It will be understood that the inner guide tube 261 of FIG. 29 or 9 of FIG. 3a of the present invention is not loaded in compression when one of the members 266, 268 of FIG. 29 or 11, 12 of FIG. 3a is tensioned. Unlike the known catheters, the catheter of the present invention transmits the compression loading of the kinematic junction directly to the one of push/pull members 266, 268 of FIG. 29 that is not being tensioned by the manual actuator and does not use a separate compression strut member to transmit compression load to the inner guide tube as in the case of known catheters. It will be understood that in the embodiment of FIGS. 28 and 29 the kinematic junction comprises of the weldment of collar 272 to 266', 268'; and in the embodiment of FIG. 3a the kinematic junction comprises the attachment of the pull/push or tension/compression members 11', 12' to the distal end of portion 10 of inner guide tube 9.

The present invention thus provides a low cost cardiac catheter which has a disposable blood-contacting segment removable from the actuator assembly which is reuseable. The actuator utilizes a pair of tension/compression members which are flattened integrally at the distal end region for improved deflection characteristics. The actuator handle is grasped in the user's hand and catheter distal region deflection in one direction is affected by movement of a handle actuator member in one direction by the user's thumb; and catheter deflection in the opposite direction is affected by movement of the handle actuator member in the opposite direction by the other finger(s) of the same hand.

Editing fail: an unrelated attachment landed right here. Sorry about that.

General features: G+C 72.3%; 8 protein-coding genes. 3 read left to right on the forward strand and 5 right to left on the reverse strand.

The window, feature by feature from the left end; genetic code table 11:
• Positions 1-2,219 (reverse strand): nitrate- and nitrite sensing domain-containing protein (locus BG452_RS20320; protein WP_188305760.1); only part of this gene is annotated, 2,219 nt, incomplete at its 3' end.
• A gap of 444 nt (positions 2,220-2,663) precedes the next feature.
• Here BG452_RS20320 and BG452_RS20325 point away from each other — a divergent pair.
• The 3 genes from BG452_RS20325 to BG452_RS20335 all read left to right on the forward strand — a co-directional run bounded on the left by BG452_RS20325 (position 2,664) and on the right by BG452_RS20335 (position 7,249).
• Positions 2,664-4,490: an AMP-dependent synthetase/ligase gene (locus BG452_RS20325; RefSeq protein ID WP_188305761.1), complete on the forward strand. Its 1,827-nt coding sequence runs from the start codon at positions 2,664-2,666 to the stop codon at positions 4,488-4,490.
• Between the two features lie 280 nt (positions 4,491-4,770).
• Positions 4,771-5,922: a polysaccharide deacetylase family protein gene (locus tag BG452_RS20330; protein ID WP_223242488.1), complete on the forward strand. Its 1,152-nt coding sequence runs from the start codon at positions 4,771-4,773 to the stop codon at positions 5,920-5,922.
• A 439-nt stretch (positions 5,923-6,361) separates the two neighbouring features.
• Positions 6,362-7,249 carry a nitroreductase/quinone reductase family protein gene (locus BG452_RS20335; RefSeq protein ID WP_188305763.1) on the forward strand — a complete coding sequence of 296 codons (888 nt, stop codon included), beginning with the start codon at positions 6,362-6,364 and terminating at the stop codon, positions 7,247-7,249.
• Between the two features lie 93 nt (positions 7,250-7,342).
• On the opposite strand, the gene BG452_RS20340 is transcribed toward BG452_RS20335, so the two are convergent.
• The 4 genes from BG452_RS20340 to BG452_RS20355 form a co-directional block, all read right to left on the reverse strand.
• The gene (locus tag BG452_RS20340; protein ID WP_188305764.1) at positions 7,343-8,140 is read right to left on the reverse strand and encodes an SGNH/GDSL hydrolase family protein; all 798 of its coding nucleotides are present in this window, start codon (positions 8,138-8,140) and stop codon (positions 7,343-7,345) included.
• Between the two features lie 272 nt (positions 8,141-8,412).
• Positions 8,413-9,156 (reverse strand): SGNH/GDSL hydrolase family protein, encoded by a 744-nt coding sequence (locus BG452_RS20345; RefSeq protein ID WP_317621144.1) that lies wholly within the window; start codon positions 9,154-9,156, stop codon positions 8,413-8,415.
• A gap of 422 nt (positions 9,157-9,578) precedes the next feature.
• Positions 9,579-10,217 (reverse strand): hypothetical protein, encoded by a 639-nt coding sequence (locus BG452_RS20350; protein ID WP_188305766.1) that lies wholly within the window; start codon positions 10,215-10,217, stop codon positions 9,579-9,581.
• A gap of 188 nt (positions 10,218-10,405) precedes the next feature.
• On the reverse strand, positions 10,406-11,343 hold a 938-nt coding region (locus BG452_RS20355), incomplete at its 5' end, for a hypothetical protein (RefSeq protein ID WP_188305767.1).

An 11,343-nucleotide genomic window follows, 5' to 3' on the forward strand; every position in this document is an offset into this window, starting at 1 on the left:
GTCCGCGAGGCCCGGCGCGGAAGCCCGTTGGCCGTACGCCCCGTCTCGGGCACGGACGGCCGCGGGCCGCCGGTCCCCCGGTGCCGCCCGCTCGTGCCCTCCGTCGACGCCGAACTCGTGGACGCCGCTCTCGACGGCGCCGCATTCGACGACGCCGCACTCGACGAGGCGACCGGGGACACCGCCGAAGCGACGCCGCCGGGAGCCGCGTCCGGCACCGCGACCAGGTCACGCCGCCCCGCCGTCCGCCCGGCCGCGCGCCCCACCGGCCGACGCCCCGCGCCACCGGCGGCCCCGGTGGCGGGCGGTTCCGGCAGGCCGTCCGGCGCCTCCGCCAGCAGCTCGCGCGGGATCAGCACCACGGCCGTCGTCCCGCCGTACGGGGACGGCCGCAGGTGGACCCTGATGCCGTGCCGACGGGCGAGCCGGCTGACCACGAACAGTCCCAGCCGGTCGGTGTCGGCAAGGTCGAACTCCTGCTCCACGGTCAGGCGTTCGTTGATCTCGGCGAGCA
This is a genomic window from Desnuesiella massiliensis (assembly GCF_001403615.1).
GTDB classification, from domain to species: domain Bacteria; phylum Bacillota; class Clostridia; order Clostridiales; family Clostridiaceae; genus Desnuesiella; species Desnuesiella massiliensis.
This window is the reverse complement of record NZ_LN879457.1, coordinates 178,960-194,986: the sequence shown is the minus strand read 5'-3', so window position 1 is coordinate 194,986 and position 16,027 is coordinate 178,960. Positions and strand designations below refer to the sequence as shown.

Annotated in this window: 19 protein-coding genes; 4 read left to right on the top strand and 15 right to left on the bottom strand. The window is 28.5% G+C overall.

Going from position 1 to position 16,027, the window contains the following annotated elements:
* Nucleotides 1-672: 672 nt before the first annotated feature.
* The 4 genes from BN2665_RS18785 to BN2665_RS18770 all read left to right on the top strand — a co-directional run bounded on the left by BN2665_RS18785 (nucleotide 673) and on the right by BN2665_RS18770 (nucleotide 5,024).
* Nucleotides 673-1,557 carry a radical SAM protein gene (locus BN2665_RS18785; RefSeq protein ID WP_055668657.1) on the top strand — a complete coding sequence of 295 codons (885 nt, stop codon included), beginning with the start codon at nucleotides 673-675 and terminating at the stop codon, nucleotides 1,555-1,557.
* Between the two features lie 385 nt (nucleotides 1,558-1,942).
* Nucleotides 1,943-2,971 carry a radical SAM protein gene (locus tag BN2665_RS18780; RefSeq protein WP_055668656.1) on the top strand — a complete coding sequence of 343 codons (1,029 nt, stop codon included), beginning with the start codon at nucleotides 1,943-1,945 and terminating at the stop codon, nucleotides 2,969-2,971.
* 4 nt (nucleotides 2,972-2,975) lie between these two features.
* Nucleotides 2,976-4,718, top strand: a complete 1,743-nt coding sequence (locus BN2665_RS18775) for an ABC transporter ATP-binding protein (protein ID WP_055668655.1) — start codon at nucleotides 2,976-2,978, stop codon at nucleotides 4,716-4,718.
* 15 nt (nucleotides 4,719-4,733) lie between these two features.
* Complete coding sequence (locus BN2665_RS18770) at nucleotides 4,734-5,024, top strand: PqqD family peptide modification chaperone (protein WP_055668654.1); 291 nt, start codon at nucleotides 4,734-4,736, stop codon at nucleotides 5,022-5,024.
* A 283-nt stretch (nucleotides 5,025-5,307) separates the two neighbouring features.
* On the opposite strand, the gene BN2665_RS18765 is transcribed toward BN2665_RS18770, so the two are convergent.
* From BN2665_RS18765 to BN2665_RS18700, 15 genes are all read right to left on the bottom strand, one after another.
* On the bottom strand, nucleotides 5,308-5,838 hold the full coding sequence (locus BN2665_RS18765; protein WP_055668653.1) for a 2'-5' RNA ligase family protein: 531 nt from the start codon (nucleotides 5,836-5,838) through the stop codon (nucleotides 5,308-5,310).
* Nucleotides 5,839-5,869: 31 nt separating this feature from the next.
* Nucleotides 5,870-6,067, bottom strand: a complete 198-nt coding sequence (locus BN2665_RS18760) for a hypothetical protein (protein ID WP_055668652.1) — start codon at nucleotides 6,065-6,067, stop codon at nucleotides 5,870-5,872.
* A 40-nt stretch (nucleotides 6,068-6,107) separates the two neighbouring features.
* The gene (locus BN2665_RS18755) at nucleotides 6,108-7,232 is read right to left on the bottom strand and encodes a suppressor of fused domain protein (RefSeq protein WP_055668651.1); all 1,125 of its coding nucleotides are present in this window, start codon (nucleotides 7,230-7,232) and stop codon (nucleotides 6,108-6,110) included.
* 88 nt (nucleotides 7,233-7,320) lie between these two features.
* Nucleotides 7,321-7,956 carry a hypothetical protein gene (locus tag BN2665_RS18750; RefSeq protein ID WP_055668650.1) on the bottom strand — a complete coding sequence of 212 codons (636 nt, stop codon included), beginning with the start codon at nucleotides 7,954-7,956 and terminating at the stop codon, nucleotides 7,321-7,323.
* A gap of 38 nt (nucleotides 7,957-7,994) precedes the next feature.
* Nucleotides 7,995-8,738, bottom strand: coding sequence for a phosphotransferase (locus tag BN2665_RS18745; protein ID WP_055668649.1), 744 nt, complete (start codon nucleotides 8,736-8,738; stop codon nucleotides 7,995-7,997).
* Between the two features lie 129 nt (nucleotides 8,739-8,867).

FIG. 30 is a view showing the actuator handle assembly as grasped by the user's hand.

Although the present invention has been described hereinabove with respect to the illustrated embodiments, it will be understood that the invention is capable of modification and variation and is limited only by the scope of the following claims.

Patent Citations
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Classifications
U.S. Classification607/122, 600/585, 606/129, 604/529, 600/374
International ClassificationA61B18/14, A61N1/05
Cooperative ClassificationA61N1/0565, A61B2017/003, A61B2018/00839, A61B18/1492
European ClassificationA61N1/05N2, A61B18/14V